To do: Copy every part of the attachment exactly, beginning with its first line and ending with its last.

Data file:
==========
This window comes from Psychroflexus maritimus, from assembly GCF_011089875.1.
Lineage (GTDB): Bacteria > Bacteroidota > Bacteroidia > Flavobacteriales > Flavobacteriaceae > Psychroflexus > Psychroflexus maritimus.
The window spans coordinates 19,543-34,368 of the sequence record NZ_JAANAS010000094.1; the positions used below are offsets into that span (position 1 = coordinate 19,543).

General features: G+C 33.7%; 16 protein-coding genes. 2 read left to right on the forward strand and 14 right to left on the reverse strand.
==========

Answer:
This window comes from Psychroflexus maritimus, from assembly GCF_011089875.1.
Lineage (GTDB): Bacteria > Bacteroidota > Bacteroidia > Flavobacteriales > Flavobacteriaceae > Psychroflexus > Psychroflexus maritimus.
The window spans coordinates 19,543-34,368 of the sequence record NZ_JAANAS010000094.1; the positions used below are offsets into that span (position 1 = coordinate 19,543).

General features: G+C 33.7%; 16 protein-coding genes. 2 read left to right on the forward strand and 14 right to left on the reverse strand.